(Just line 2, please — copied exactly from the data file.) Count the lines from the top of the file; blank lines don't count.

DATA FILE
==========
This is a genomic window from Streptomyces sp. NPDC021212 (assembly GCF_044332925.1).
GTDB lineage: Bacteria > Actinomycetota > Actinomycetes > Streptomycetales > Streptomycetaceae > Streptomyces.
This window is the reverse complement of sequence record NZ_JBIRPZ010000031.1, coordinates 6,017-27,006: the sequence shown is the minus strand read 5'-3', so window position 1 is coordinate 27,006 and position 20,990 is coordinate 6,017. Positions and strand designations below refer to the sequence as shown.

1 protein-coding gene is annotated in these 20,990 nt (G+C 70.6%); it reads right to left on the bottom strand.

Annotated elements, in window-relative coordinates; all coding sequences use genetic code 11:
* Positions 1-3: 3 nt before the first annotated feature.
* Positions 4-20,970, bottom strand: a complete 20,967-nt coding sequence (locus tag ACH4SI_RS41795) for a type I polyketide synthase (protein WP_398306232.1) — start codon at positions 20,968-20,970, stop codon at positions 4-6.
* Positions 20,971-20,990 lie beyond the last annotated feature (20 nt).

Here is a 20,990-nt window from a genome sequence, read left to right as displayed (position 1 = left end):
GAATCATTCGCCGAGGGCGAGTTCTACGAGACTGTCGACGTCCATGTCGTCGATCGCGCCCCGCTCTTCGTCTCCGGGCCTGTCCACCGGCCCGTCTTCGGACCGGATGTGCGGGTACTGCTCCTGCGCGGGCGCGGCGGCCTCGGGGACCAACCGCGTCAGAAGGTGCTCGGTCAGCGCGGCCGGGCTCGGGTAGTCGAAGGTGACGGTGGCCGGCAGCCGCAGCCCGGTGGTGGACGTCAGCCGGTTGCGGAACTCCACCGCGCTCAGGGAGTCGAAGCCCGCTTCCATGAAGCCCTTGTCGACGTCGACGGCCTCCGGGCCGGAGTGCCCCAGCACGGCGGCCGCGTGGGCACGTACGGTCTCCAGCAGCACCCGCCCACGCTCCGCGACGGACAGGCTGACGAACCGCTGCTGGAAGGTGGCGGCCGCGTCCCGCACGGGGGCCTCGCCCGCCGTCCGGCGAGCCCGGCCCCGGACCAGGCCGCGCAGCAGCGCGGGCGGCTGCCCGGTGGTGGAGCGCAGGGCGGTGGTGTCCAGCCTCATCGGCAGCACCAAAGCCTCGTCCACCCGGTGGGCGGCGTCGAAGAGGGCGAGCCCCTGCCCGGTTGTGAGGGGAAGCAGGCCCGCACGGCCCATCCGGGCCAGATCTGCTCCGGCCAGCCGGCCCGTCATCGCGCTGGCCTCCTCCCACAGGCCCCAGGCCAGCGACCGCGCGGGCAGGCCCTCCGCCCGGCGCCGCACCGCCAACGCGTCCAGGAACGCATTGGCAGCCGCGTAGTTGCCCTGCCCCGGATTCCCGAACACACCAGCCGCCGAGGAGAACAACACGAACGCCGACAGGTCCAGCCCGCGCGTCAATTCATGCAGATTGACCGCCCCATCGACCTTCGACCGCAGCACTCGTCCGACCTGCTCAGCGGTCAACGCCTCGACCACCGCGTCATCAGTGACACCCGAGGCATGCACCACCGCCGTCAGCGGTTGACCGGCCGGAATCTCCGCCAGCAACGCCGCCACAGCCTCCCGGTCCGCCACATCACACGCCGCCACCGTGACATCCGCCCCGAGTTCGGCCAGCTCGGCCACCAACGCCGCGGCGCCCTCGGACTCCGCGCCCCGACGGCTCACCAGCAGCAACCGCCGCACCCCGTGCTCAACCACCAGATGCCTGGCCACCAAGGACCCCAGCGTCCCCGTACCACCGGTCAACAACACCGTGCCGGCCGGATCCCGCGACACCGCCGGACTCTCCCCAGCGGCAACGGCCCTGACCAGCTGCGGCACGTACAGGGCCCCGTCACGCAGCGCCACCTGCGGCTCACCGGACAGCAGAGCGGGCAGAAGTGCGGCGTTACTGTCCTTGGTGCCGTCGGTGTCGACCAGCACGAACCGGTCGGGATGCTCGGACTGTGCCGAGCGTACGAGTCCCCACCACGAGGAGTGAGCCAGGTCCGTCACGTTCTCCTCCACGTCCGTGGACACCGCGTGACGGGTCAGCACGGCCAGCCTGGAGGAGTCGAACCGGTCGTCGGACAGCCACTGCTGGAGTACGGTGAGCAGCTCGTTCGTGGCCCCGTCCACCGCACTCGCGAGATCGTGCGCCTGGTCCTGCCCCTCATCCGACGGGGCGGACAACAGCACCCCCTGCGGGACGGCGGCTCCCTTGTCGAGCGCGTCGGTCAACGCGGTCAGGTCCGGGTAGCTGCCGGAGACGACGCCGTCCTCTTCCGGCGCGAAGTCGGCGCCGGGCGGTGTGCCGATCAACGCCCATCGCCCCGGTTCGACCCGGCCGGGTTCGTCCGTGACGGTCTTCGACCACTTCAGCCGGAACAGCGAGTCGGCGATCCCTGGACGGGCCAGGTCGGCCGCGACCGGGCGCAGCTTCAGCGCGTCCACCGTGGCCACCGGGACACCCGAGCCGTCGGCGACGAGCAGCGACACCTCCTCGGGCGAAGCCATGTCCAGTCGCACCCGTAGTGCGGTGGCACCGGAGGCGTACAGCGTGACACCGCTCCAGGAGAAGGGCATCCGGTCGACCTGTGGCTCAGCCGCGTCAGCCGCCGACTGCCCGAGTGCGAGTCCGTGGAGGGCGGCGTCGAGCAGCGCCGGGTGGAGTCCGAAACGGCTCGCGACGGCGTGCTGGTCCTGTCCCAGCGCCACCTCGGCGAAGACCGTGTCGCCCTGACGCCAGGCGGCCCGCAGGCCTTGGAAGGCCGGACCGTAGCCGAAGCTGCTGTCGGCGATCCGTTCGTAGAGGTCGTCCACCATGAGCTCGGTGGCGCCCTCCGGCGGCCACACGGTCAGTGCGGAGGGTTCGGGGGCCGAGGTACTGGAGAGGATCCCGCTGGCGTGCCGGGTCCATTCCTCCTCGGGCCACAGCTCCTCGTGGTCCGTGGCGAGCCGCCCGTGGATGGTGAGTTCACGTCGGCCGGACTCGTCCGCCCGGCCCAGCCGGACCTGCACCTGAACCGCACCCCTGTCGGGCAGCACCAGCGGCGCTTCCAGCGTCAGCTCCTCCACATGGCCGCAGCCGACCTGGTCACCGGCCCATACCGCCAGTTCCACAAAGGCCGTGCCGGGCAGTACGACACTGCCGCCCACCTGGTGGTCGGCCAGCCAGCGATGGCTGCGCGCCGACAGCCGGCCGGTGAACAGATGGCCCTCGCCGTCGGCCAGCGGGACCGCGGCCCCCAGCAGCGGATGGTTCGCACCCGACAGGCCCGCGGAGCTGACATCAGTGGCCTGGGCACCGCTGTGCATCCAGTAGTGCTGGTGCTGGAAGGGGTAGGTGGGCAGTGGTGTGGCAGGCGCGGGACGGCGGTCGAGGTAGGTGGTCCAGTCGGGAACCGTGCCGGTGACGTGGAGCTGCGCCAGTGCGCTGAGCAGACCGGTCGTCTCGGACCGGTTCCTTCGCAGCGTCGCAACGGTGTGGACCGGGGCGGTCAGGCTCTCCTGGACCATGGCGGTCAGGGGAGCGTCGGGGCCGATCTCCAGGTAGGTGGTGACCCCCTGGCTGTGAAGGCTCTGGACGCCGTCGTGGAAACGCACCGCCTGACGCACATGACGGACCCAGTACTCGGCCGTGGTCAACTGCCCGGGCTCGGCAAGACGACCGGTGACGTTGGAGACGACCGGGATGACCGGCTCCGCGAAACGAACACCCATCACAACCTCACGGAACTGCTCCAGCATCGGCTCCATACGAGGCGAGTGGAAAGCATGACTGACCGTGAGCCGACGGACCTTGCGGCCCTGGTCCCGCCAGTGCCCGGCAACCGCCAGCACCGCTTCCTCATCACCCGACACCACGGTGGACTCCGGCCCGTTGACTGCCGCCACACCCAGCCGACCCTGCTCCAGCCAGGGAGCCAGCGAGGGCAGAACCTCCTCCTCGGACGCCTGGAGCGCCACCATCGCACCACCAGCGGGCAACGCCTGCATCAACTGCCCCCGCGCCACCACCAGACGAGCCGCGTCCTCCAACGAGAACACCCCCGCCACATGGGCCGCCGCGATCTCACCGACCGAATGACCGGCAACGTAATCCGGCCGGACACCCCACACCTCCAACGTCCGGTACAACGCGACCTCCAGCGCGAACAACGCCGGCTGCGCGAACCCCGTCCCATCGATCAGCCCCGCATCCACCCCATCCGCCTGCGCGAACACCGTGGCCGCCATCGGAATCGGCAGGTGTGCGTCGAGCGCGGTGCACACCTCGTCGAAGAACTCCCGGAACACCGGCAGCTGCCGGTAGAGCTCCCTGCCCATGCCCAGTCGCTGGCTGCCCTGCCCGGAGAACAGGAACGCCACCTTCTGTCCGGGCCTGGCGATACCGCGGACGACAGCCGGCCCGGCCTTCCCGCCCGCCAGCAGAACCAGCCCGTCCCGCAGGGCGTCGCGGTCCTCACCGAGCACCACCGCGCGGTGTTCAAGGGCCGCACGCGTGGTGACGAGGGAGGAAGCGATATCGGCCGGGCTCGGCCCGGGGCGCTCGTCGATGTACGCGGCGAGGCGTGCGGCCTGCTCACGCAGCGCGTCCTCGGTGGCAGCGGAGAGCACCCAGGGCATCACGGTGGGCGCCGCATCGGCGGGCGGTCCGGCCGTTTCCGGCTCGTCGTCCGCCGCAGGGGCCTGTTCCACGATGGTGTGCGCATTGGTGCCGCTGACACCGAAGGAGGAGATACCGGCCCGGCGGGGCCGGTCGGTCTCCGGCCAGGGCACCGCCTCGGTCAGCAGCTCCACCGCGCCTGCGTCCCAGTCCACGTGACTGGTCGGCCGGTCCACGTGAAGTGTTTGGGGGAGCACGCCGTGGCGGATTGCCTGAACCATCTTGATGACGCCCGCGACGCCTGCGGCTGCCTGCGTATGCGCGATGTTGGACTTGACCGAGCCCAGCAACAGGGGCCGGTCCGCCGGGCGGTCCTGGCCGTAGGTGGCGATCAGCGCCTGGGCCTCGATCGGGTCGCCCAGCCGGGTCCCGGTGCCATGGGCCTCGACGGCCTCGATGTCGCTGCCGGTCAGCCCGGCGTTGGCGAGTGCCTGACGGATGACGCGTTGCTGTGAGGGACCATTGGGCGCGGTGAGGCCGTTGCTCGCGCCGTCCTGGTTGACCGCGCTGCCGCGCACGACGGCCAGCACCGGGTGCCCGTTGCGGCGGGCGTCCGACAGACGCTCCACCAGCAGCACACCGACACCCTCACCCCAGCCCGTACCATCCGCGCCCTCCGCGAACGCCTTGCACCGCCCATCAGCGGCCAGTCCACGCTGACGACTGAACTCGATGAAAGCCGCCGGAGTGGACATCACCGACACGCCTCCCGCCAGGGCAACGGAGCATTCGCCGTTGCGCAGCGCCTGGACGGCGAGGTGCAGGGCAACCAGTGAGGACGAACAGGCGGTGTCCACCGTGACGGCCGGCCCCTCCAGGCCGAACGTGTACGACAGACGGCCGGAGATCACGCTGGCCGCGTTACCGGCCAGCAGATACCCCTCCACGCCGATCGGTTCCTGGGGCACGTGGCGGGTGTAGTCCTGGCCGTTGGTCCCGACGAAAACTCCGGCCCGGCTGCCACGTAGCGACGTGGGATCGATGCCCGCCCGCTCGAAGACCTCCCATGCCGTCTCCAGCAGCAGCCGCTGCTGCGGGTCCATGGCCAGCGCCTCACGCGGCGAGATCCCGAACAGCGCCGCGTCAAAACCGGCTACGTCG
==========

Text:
GTDB lineage: Bacteria > Actinomycetota > Actinomycetes > Streptomycetales > Streptomycetaceae > Streptomyces.